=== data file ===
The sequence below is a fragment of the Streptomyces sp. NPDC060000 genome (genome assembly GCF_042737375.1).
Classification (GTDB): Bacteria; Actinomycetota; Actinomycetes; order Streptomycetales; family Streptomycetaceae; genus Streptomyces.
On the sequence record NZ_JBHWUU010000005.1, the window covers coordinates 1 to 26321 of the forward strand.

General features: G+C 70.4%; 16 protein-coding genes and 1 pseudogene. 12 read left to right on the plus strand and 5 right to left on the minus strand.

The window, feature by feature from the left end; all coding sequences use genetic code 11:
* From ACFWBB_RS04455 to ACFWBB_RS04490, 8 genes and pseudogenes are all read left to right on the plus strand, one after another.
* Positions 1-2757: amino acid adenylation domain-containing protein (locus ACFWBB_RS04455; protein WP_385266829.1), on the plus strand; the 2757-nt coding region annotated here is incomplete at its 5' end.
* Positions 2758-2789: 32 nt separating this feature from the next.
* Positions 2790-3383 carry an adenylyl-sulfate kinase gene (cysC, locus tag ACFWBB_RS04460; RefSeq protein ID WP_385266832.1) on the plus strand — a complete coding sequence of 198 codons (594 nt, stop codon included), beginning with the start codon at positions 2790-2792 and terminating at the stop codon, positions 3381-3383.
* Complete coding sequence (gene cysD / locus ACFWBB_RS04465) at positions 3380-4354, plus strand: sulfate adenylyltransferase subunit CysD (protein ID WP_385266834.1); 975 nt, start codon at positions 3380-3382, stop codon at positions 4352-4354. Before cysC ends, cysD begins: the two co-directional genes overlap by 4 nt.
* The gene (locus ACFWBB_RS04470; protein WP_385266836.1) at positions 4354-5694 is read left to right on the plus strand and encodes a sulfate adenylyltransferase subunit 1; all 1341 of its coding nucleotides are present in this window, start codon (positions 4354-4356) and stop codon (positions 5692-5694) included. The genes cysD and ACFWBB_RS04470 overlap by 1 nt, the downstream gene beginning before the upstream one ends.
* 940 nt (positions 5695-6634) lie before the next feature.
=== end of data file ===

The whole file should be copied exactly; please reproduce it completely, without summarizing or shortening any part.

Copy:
The sequence below is a fragment of the Streptomyces sp. NPDC060000 genome (genome assembly GCF_042737375.1).
Classification (GTDB): Bacteria; Actinomycetota; Actinomycetes; order Streptomycetales; family Streptomycetaceae; genus Streptomyces.
On the sequence record NZ_JBHWUU010000005.1, the window covers coordinates 1 to 26321 of the forward strand.

General features: G+C 70.4%; 16 protein-coding genes and 1 pseudogene. 12 read left to right on the plus strand and 5 right to left on the minus strand.

The window, feature by feature from the left end; all coding sequences use genetic code 11:
* From ACFWBB_RS04455 to ACFWBB_RS04490, 8 genes and pseudogenes are all read left to right on the plus strand, one after another.
* Positions 1-2757: amino acid adenylation domain-containing protein (locus ACFWBB_RS04455; protein WP_385266829.1), on the plus strand; the 2757-nt coding region annotated here is incomplete at its 5' end.
* Positions 2758-2789: 32 nt separating this feature from the next.
* Positions 2790-3383 carry an adenylyl-sulfate kinase gene (cysC, locus tag ACFWBB_RS04460; RefSeq protein ID WP_385266832.1) on the plus strand — a complete coding sequence of 198 codons (594 nt, stop codon included), beginning with the start codon at positions 2790-2792 and terminating at the stop codon, positions 3381-3383.
* Complete coding sequence (gene cysD / locus ACFWBB_RS04465) at positions 3380-4354, plus strand: sulfate adenylyltransferase subunit CysD (protein ID WP_385266834.1); 975 nt, start codon at positions 3380-3382, stop codon at positions 4352-4354. Before cysC ends, cysD begins: the two co-directional genes overlap by 4 nt.
* The gene (locus ACFWBB_RS04470; protein WP_385266836.1) at positions 4354-5694 is read left to right on the plus strand and encodes a sulfate adenylyltransferase subunit 1; all 1341 of its coding nucleotides are present in this window, start codon (positions 4354-4356) and stop codon (positions 5692-5694) included. The genes cysD and ACFWBB_RS04470 overlap by 1 nt, the downstream gene beginning before the upstream one ends.
* 940 nt (positions 5695-6634) lie before the next feature.